Welsh challenge for Galliford
Galliford Northern's contracts manager Stuart Smith describes his company's progress with Welsh Water in AMP2 and explains how a series of new projects will be managed in AMP3.
In AMP2 our competitor, Amey Construction, was originally chosen for six schemes, worth up to around £6M each. But because we performed better than Amey as work progressed, we ended up getting a total of eight projects in AMP2 and Amey lost a couple. All of the projects we worked on in AMP2 were on a partnering basis, except for the first Green Book contract.
For AMP3, we decided to set out our stall early on. We ran a series of presentations to the water company and were consequently awarded the whole of Welsh Water's projects for north Wales in AMP3. This includes £50-£60M of work upgrading combined sewer outfalls (CSOs) and four new coastal STWs with a contract value of £20-£30M. There will also be a significant amount of work in central and southern Wales unlike in AMP2. During AMP2 most of the work was around Anglesey in the north, but work will now be carried out as far south as Aberystwyth.
In AMP3 the contracting arrangements have changed slightly, Welsh Water now wants us to work in alliance with five other partners. The work will be done under similar partnering arrangements, with extra costs shared between the partners and any savings split at the end of the five-year period. Galliford will be working alongside civil engineering contractors Morrisons, Laing and AMEC. The process side will be completed by Paterson Candy and Meica Process.
In AMP3 Galliford will be responsible for the early stages of each project, including feasibility studies, design and site planning. Environmental consultants will be used to make impact assessments of each proposal.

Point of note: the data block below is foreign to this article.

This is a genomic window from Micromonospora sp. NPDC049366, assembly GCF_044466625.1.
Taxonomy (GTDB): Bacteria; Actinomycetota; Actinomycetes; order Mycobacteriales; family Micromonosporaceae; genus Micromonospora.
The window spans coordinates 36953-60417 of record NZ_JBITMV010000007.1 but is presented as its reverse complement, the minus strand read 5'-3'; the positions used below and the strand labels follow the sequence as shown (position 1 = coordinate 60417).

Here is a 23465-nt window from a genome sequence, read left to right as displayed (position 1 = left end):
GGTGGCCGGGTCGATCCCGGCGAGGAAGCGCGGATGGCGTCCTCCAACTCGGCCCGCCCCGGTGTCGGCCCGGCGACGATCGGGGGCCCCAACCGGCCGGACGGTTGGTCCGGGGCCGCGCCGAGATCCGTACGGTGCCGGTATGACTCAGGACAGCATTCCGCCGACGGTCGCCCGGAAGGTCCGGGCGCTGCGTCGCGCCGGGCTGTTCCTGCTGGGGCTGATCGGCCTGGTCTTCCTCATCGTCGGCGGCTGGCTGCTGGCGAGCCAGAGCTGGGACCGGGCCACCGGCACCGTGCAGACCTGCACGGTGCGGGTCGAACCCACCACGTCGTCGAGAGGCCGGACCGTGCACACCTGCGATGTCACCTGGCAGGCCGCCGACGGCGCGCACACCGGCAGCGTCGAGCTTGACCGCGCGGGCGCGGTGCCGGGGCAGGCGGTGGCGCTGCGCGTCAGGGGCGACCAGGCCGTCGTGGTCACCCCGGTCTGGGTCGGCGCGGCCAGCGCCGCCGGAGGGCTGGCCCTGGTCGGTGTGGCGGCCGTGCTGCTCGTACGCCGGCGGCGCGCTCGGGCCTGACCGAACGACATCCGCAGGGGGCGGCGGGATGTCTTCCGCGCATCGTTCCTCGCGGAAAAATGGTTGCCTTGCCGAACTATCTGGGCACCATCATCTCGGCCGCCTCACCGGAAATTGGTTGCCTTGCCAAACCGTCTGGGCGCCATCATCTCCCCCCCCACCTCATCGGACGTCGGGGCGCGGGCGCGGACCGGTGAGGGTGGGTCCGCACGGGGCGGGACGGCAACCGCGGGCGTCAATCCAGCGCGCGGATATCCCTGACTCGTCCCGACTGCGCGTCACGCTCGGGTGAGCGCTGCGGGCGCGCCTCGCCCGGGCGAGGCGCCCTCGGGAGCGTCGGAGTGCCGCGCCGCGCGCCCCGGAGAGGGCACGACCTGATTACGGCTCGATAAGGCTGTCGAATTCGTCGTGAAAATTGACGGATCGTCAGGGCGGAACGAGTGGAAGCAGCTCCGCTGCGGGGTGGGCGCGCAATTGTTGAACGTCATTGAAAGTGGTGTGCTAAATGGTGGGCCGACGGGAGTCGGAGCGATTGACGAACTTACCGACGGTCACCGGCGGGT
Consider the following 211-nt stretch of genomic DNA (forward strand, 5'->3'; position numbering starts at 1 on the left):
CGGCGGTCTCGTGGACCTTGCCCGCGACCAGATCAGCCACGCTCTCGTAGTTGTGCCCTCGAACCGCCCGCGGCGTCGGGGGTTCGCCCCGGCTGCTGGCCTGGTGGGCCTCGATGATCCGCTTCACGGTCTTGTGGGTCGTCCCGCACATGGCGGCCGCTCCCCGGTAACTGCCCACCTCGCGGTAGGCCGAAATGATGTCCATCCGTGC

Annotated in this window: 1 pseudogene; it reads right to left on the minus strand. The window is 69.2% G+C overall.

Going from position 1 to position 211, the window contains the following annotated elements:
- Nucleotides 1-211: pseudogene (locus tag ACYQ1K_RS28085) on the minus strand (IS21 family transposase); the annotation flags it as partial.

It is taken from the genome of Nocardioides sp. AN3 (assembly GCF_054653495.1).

The recent purchase of Welsh Water's parent group Hyder plc (by Western Power Distribution) could have an effect, because although we have been chosen for the aforementioned work and given 'letters of content' to this effect, the actual contract in each case is not actually secured until just before the work begins. I think, however, it would be very strange if the new owner were to go completely against the decisions of Welsh Water.
Potential competitors for some of the work include Mowlem and the Kier Group, but no longer Amey. We are well placed for work in this part of the country and it has to be said that there are not that many specialist workers with the right kind of experience in north and central Wales. If anyone else were to work in this area they would therefore have to meet a lot of relocation and transport costs. Galliford has a team of five consultants in north Wales which are commissioned to complete water-related work.
So far Galliford has been given a list of 10 STWs to build or upgrade in AMP3, including four at £3-4M each. The four largest STW projects are Nefyn (£3M), Amlwch (£4M), Fairbourne (£3M) and Barmouth (£3M). At this stage we have not reached a decision on the process type for each plant. Our task is to enable Welsh Water to meet more stringent discharge standards by building better STWs and CSOs. We are not involved in the sludge treatment strategy, which is being handled in-house by Welsh Water. Ofwat has not allocated a lot of money for water companies to spend early on in AMP3, so we will probably not be able to begin building until 2003-2004. This is a slight problem, but we have initiated the designs and have done a lot of forward planning to see if we can avoid any 'pinchpoints' in terms of cashflow. Probably the biggest challenge will be to deliver the majority of the programme by 2003-2004, given the plans set out by Ofwat.
In addition to the work already allocated, Galliford is also about to bid for a major project at Holyhead and Prestatyn worth £35M. The plan is for two new STWs to be built 60km apart. The design, build and operate (DBO) scheme would be one of the largest on which Galliford has worked.